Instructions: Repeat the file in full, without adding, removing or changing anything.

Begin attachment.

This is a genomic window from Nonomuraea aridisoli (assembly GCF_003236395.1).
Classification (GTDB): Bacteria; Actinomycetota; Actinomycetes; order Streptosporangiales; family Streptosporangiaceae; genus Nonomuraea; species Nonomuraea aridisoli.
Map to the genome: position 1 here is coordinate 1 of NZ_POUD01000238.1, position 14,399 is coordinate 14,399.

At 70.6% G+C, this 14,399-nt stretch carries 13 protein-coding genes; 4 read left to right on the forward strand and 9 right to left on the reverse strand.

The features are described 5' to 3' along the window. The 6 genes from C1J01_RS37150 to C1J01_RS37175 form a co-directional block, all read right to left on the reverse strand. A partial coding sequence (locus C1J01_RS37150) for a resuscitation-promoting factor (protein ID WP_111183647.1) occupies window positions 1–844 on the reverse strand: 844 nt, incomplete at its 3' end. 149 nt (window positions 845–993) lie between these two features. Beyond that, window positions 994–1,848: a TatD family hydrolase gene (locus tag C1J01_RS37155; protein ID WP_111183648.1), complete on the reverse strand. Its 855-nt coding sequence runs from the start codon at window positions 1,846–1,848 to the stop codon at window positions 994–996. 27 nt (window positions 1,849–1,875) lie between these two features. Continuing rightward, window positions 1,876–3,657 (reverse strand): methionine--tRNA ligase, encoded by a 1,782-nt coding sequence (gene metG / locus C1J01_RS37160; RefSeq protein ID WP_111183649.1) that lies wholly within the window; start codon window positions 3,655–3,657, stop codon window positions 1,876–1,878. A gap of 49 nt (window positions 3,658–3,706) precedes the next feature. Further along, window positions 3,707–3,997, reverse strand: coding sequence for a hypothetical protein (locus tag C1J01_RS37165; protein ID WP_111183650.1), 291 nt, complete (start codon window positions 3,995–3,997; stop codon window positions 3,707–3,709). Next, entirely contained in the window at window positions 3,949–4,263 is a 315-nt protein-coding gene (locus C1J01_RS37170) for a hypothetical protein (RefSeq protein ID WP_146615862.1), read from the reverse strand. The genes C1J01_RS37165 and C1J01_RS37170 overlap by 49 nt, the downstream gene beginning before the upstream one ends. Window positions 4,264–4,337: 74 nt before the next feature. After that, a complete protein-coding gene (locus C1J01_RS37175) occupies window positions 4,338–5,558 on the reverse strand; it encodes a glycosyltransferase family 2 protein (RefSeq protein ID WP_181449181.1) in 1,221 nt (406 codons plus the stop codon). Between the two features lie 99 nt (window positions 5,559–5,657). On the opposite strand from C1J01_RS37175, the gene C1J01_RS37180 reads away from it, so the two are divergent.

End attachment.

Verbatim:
This is a genomic window from Nonomuraea aridisoli (assembly GCF_003236395.1).
Classification (GTDB): Bacteria; Actinomycetota; Actinomycetes; order Streptosporangiales; family Streptosporangiaceae; genus Nonomuraea; species Nonomuraea aridisoli.
Map to the genome: position 1 here is coordinate 1 of NZ_POUD01000238.1, position 14,399 is coordinate 14,399.

At 70.6% G+C, this 14,399-nt stretch carries 13 protein-coding genes; 4 read left to right on the forward strand and 9 right to left on the reverse strand.

The features are described 5' to 3' along the window. The 6 genes from C1J01_RS37150 to C1J01_RS37175 form a co-directional block, all read right to left on the reverse strand. A partial coding sequence (locus C1J01_RS37150) for a resuscitation-promoting factor (protein ID WP_111183647.1) occupies window positions 1–844 on the reverse strand: 844 nt, incomplete at its 3' end. 149 nt (window positions 845–993) lie between these two features. Beyond that, window positions 994–1,848: a TatD family hydrolase gene (locus tag C1J01_RS37155; protein ID WP_111183648.1), complete on the reverse strand. Its 855-nt coding sequence runs from the start codon at window positions 1,846–1,848 to the stop codon at window positions 994–996. 27 nt (window positions 1,849–1,875) lie between these two features. Continuing rightward, window positions 1,876–3,657 (reverse strand): methionine--tRNA ligase, encoded by a 1,782-nt coding sequence (gene metG / locus C1J01_RS37160; RefSeq protein ID WP_111183649.1) that lies wholly within the window; start codon window positions 3,655–3,657, stop codon window positions 1,876–1,878. A gap of 49 nt (window positions 3,658–3,706) precedes the next feature. Further along, window positions 3,707–3,997, reverse strand: coding sequence for a hypothetical protein (locus tag C1J01_RS37165; protein ID WP_111183650.1), 291 nt, complete (start codon window positions 3,995–3,997; stop codon window positions 3,707–3,709). Next, entirely contained in the window at window positions 3,949–4,263 is a 315-nt protein-coding gene (locus C1J01_RS37170) for a hypothetical protein (RefSeq protein ID WP_146615862.1), read from the reverse strand. The genes C1J01_RS37165 and C1J01_RS37170 overlap by 49 nt, the downstream gene beginning before the upstream one ends. Window positions 4,264–4,337: 74 nt before the next feature. After that, a complete protein-coding gene (locus C1J01_RS37175) occupies window positions 4,338–5,558 on the reverse strand; it encodes a glycosyltransferase family 2 protein (RefSeq protein ID WP_181449181.1) in 1,221 nt (406 codons plus the stop codon). Between the two features lie 99 nt (window positions 5,559–5,657). On the opposite strand from C1J01_RS37175, the gene C1J01_RS37180 reads away from it, so the two are divergent.